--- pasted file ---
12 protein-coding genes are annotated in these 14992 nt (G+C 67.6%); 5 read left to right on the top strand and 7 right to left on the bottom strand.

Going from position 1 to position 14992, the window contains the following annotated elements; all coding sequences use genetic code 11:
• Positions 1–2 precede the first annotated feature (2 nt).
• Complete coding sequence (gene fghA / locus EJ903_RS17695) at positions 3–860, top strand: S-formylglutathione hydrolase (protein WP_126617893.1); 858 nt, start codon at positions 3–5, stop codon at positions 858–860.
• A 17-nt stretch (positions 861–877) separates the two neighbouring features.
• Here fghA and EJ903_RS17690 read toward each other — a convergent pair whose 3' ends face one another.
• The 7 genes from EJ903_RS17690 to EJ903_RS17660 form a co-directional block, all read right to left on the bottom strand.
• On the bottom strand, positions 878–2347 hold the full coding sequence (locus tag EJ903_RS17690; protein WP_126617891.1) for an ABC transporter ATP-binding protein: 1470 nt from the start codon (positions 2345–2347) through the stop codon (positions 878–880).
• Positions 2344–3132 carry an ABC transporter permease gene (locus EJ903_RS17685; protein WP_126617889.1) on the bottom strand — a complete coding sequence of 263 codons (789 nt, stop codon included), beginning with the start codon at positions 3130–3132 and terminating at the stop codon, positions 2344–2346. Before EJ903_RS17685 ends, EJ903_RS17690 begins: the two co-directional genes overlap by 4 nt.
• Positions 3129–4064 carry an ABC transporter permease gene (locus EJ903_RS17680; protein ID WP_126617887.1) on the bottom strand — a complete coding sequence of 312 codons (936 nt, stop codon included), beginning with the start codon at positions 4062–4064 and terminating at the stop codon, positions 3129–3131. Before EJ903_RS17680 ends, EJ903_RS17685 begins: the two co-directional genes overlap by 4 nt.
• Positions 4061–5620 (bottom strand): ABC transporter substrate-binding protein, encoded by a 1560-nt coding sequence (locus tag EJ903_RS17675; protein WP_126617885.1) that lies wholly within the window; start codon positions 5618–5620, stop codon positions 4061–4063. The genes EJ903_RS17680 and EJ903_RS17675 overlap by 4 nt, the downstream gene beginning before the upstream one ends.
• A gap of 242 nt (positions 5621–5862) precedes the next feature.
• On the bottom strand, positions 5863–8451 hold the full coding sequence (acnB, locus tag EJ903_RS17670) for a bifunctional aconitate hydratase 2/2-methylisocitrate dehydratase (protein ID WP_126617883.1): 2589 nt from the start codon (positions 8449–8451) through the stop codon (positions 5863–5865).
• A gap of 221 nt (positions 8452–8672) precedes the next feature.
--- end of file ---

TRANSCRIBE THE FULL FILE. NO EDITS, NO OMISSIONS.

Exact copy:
12 protein-coding genes are annotated in these 14992 nt (G+C 67.6%); 5 read left to right on the top strand and 7 right to left on the bottom strand.

Going from position 1 to position 14992, the window contains the following annotated elements; all coding sequences use genetic code 11:
• Positions 1–2 precede the first annotated feature (2 nt).
• Complete coding sequence (gene fghA / locus EJ903_RS17695) at positions 3–860, top strand: S-formylglutathione hydrolase (protein WP_126617893.1); 858 nt, start codon at positions 3–5, stop codon at positions 858–860.
• A 17-nt stretch (positions 861–877) separates the two neighbouring features.
• Here fghA and EJ903_RS17690 read toward each other — a convergent pair whose 3' ends face one another.
• The 7 genes from EJ903_RS17690 to EJ903_RS17660 form a co-directional block, all read right to left on the bottom strand.
• On the bottom strand, positions 878–2347 hold the full coding sequence (locus tag EJ903_RS17690; protein WP_126617891.1) for an ABC transporter ATP-binding protein: 1470 nt from the start codon (positions 2345–2347) through the stop codon (positions 878–880).
• Positions 2344–3132 carry an ABC transporter permease gene (locus EJ903_RS17685; protein WP_126617889.1) on the bottom strand — a complete coding sequence of 263 codons (789 nt, stop codon included), beginning with the start codon at positions 3130–3132 and terminating at the stop codon, positions 2344–2346. Before EJ903_RS17685 ends, EJ903_RS17690 begins: the two co-directional genes overlap by 4 nt.
• Positions 3129–4064 carry an ABC transporter permease gene (locus EJ903_RS17680; protein ID WP_126617887.1) on the bottom strand — a complete coding sequence of 312 codons (936 nt, stop codon included), beginning with the start codon at positions 4062–4064 and terminating at the stop codon, positions 3129–3131. Before EJ903_RS17680 ends, EJ903_RS17685 begins: the two co-directional genes overlap by 4 nt.
• Positions 4061–5620 (bottom strand): ABC transporter substrate-binding protein, encoded by a 1560-nt coding sequence (locus tag EJ903_RS17675; protein WP_126617885.1) that lies wholly within the window; start codon positions 5618–5620, stop codon positions 4061–4063. The genes EJ903_RS17680 and EJ903_RS17675 overlap by 4 nt, the downstream gene beginning before the upstream one ends.
• A gap of 242 nt (positions 5621–5862) precedes the next feature.
• On the bottom strand, positions 5863–8451 hold the full coding sequence (acnB, locus tag EJ903_RS17670) for a bifunctional aconitate hydratase 2/2-methylisocitrate dehydratase (protein ID WP_126617883.1): 2589 nt from the start codon (positions 8449–8451) through the stop codon (positions 5863–5865).
• A gap of 221 nt (positions 8452–8672) precedes the next feature.